Despite the existing progress more research is underway in the development of coils:
• For example the progesterone-releasing IUD Mirena®, which releases a very small dose of corpus luteum hormone (or progesterone). This IUD, too, is effective for 5 years and leads to a reduced menstrual bleeding. Some women will even experience no menstrual bleeding at all. From the medical point of view this is a beneficial effect without any risk.
• The especially well tolerated frameless coil Gynefix® was developed in 1984 by Dutch Dirk Wildemeersch: A nylon filament containing copper beads is anchored into the wall of the uterus. Due to the flexible form of the filament side effects are very rare.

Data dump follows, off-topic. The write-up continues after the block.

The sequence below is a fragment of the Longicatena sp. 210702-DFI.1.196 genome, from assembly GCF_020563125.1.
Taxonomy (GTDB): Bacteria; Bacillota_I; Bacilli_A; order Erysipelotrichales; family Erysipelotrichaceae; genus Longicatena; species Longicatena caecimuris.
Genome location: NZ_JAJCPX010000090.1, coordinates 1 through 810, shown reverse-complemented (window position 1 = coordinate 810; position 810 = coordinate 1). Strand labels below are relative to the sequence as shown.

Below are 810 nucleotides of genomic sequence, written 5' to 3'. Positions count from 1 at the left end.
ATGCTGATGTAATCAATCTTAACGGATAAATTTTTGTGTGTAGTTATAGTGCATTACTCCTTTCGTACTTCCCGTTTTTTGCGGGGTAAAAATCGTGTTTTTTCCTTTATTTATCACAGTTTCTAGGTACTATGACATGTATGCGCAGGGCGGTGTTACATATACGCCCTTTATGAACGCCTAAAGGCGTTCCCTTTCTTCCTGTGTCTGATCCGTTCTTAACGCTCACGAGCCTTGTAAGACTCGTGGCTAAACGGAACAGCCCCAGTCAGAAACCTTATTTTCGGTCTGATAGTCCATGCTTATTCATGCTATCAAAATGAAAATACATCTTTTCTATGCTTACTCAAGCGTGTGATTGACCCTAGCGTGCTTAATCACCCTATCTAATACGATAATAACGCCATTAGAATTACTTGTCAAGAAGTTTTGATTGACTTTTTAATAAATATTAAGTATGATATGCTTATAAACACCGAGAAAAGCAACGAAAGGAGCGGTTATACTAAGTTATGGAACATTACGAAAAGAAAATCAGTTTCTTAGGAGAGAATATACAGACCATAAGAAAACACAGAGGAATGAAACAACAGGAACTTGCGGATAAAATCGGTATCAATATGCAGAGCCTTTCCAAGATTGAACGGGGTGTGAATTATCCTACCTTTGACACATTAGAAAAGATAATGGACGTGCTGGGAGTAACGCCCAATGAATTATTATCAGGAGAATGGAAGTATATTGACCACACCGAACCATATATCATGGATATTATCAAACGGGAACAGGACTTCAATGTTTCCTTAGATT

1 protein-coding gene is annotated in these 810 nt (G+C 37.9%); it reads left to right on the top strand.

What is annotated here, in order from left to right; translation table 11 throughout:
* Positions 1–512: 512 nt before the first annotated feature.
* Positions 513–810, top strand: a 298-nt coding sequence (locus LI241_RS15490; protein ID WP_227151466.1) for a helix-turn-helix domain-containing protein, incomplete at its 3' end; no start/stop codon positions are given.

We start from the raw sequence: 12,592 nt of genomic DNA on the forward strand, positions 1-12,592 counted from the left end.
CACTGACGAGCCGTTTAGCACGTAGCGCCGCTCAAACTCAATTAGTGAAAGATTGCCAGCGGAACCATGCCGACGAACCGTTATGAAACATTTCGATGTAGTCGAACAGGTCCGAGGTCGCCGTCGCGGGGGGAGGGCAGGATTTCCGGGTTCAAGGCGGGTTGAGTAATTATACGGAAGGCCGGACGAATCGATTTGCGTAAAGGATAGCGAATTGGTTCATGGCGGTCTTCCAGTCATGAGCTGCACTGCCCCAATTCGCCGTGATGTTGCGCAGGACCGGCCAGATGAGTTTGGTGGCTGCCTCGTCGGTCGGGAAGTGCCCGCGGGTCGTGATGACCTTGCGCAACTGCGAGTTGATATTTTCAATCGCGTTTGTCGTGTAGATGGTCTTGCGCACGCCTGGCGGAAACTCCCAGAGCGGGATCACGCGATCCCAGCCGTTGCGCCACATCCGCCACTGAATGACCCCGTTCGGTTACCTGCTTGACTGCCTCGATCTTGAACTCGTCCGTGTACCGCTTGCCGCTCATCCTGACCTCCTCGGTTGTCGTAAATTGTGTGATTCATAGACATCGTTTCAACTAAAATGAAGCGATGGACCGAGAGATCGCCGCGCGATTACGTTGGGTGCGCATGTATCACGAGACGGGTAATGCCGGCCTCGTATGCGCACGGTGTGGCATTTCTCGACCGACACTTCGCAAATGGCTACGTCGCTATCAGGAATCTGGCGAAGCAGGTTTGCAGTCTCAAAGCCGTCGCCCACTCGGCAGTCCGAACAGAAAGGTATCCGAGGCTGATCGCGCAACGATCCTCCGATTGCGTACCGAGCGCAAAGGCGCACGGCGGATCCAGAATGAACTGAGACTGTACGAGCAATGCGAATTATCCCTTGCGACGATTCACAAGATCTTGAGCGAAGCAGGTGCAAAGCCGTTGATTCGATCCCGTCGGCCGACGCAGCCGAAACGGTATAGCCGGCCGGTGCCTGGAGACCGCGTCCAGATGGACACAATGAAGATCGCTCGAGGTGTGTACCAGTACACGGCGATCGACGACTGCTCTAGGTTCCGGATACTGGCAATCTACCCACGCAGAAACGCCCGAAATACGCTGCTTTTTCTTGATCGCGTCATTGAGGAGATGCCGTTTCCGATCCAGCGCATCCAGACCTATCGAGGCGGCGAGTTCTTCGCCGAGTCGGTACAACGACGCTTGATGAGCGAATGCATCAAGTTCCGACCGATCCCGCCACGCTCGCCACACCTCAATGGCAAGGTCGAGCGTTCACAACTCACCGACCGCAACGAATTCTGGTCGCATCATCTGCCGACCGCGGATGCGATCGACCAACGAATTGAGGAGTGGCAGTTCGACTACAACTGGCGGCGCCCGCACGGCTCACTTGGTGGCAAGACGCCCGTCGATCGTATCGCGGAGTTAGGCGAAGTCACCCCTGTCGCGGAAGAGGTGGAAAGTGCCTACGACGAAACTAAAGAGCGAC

Another stiff-necked superstition says, the arabs would implant stones for contraception into their camels’ wombs. Ask camel-experts about it. Their amused answer will be: “Have you ever tried yourself to manipulate anything into a camel’s womb? Try it and you will know!”
Because of underestimating the necessary amount of work Regrettably we had to postpone our opening ceremony repeatedly. But now the museum’s display cases are nearly done and we look forward to its opening for the public on March 16, 2007.